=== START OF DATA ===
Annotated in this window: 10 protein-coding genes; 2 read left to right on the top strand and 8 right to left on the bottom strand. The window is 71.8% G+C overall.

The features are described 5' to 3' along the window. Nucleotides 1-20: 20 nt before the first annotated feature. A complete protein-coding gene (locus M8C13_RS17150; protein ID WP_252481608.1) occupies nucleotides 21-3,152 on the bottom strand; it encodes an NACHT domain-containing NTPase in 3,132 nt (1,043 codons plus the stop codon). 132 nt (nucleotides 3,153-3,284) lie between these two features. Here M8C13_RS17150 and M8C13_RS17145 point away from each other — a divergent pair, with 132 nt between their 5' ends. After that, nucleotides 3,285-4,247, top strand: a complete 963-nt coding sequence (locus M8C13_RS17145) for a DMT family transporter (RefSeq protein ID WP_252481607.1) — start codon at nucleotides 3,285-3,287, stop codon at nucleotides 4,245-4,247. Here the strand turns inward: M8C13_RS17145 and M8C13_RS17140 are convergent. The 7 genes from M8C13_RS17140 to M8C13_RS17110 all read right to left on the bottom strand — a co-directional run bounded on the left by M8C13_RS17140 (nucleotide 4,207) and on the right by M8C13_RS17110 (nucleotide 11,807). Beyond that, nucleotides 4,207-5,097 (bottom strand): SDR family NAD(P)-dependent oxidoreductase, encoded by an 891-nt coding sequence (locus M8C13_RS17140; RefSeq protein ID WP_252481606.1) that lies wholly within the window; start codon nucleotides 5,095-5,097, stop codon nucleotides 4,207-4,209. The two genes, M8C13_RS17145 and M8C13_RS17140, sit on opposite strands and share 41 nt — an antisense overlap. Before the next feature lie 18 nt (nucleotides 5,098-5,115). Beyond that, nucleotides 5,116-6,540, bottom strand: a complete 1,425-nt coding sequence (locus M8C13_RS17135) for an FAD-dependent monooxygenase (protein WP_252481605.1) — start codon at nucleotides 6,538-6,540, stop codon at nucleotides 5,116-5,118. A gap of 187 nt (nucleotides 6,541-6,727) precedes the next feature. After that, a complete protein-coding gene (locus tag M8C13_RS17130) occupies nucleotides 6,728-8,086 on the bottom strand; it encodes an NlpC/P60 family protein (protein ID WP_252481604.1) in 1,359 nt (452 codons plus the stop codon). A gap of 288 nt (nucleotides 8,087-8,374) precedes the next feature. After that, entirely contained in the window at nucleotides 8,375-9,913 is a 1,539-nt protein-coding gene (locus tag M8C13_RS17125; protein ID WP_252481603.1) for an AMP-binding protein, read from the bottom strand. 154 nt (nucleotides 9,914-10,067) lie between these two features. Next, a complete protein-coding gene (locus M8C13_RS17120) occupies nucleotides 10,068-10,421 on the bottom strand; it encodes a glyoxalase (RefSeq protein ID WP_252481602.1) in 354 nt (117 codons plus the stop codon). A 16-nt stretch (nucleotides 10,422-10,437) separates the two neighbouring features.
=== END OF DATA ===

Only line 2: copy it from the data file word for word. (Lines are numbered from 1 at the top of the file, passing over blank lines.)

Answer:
The features are described 5' to 3' along the window. Nucleotides 1-20: 20 nt before the first annotated feature. A complete protein-coding gene (locus M8C13_RS17150; protein ID WP_252481608.1) occupies nucleotides 21-3,152 on the bottom strand; it encodes an NACHT domain-containing NTPase in 3,132 nt (1,043 codons plus the stop codon). 132 nt (nucleotides 3,153-3,284) lie between these two features. Here M8C13_RS17150 and M8C13_RS17145 point away from each other — a divergent pair, with 132 nt between their 5' ends. After that, nucleotides 3,285-4,247, top strand: a complete 963-nt coding sequence (locus M8C13_RS17145) for a DMT family transporter (RefSeq protein ID WP_252481607.1) — start codon at nucleotides 3,285-3,287, stop codon at nucleotides 4,245-4,247. Here the strand turns inward: M8C13_RS17145 and M8C13_RS17140 are convergent. The 7 genes from M8C13_RS17140 to M8C13_RS17110 all read right to left on the bottom strand — a co-directional run bounded on the left by M8C13_RS17140 (nucleotide 4,207) and on the right by M8C13_RS17110 (nucleotide 11,807). Beyond that, nucleotides 4,207-5,097 (bottom strand): SDR family NAD(P)-dependent oxidoreductase, encoded by an 891-nt coding sequence (locus M8C13_RS17140; RefSeq protein ID WP_252481606.1) that lies wholly within the window; start codon nucleotides 5,095-5,097, stop codon nucleotides 4,207-4,209. The two genes, M8C13_RS17145 and M8C13_RS17140, sit on opposite strands and share 41 nt — an antisense overlap. Before the next feature lie 18 nt (nucleotides 5,098-5,115). Beyond that, nucleotides 5,116-6,540, bottom strand: a complete 1,425-nt coding sequence (locus M8C13_RS17135) for an FAD-dependent monooxygenase (protein WP_252481605.1) — start codon at nucleotides 6,538-6,540, stop codon at nucleotides 5,116-5,118. A gap of 187 nt (nucleotides 6,541-6,727) precedes the next feature. After that, a complete protein-coding gene (locus tag M8C13_RS17130) occupies nucleotides 6,728-8,086 on the bottom strand; it encodes an NlpC/P60 family protein (protein ID WP_252481604.1) in 1,359 nt (452 codons plus the stop codon). A gap of 288 nt (nucleotides 8,087-8,374) precedes the next feature. After that, entirely contained in the window at nucleotides 8,375-9,913 is a 1,539-nt protein-coding gene (locus tag M8C13_RS17125; protein ID WP_252481603.1) for an AMP-binding protein, read from the bottom strand. 154 nt (nucleotides 9,914-10,067) lie between these two features. Next, a complete protein-coding gene (locus M8C13_RS17120) occupies nucleotides 10,068-10,421 on the bottom strand; it encodes a glyoxalase (RefSeq protein ID WP_252481602.1) in 354 nt (117 codons plus the stop codon). A 16-nt stretch (nucleotides 10,422-10,437) separates the two neighbouring features.